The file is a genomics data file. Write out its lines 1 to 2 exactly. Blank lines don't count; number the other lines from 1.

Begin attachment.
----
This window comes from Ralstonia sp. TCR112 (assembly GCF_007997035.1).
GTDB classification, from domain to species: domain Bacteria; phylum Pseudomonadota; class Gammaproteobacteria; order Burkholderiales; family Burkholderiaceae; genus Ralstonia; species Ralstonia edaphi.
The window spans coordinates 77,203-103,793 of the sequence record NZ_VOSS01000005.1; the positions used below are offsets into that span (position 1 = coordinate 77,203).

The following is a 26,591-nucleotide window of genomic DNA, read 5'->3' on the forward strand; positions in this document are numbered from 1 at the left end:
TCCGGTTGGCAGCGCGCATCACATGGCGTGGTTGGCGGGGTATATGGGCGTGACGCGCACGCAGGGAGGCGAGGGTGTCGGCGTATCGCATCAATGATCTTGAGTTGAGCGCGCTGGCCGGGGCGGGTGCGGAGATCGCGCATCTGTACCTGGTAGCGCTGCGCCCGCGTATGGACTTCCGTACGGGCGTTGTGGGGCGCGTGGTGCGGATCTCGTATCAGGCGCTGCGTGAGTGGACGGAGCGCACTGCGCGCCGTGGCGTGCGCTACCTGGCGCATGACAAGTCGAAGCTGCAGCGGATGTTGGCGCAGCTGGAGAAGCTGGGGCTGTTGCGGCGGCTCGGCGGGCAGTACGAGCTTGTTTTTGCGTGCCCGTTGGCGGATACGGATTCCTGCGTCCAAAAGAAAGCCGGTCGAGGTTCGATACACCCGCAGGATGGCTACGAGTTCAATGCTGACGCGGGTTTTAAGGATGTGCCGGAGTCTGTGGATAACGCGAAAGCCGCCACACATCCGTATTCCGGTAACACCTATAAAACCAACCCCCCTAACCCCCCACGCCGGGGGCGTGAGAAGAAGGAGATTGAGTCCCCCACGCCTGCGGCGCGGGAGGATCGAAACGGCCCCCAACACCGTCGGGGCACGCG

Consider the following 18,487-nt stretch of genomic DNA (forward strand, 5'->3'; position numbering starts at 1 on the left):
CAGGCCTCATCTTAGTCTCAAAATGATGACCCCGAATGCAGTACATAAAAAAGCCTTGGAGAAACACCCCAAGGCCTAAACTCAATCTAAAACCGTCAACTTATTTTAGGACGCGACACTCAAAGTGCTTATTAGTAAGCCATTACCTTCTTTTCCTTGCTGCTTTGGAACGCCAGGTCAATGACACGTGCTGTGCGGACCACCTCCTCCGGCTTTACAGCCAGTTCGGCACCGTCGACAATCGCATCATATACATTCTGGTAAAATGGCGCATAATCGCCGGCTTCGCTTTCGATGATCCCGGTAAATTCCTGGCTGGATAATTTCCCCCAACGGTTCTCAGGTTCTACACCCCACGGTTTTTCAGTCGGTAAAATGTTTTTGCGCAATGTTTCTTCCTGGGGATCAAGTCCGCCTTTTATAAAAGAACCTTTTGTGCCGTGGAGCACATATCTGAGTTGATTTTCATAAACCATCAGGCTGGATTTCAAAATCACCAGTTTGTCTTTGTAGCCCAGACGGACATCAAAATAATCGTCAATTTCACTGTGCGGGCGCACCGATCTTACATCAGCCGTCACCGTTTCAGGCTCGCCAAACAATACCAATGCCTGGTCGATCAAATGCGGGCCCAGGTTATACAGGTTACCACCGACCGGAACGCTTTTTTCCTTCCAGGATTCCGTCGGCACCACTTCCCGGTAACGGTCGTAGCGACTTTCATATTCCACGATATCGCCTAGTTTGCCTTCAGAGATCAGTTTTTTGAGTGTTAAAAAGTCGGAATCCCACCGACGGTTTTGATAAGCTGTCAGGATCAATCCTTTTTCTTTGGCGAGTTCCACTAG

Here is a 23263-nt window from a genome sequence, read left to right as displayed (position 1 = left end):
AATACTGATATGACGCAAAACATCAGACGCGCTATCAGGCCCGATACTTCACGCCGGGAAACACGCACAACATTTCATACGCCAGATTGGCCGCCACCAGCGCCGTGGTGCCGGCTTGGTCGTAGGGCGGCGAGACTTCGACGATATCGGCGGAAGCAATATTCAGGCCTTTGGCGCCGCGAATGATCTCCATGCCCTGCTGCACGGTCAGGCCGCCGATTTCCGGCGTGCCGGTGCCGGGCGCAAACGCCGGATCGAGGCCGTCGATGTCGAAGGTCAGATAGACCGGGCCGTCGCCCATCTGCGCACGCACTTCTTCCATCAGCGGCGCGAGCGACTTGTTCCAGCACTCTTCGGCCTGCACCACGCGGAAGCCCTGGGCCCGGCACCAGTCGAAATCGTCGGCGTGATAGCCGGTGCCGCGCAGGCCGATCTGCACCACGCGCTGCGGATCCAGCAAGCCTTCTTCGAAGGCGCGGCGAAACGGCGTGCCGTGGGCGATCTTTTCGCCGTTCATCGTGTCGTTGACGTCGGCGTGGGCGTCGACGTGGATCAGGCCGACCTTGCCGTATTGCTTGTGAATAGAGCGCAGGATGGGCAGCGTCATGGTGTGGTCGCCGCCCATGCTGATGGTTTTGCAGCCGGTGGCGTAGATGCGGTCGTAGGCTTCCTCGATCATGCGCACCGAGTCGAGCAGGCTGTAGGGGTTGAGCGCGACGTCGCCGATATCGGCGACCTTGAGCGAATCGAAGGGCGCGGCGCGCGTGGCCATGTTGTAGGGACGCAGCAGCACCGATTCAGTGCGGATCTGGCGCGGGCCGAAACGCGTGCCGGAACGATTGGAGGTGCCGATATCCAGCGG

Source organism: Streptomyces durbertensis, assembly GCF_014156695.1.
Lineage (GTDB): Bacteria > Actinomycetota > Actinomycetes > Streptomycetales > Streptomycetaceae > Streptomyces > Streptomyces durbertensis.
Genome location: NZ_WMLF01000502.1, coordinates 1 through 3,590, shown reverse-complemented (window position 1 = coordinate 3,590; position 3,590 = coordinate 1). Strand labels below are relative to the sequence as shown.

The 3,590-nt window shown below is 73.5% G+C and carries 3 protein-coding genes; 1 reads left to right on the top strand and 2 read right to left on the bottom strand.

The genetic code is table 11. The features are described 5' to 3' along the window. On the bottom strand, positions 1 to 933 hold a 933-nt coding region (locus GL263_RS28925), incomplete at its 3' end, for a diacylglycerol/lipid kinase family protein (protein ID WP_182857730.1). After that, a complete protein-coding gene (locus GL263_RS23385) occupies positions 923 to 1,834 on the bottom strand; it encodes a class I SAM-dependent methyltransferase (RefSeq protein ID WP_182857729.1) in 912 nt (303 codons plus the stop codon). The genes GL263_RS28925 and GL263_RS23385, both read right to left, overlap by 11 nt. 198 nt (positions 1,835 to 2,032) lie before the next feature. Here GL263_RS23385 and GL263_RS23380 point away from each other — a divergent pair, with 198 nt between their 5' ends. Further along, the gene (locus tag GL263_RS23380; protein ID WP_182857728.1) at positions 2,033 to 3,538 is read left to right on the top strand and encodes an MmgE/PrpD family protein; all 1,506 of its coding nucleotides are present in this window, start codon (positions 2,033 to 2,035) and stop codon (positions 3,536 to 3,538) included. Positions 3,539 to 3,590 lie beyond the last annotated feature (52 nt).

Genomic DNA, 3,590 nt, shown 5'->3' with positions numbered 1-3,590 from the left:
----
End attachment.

This window comes from Ralstonia sp. TCR112 (assembly GCF_007997035.1).
GTDB classification, from domain to species: domain Bacteria; phylum Pseudomonadota; class Gammaproteobacteria; order Burkholderiales; family Burkholderiaceae; genus Ralstonia; species Ralstonia edaphi.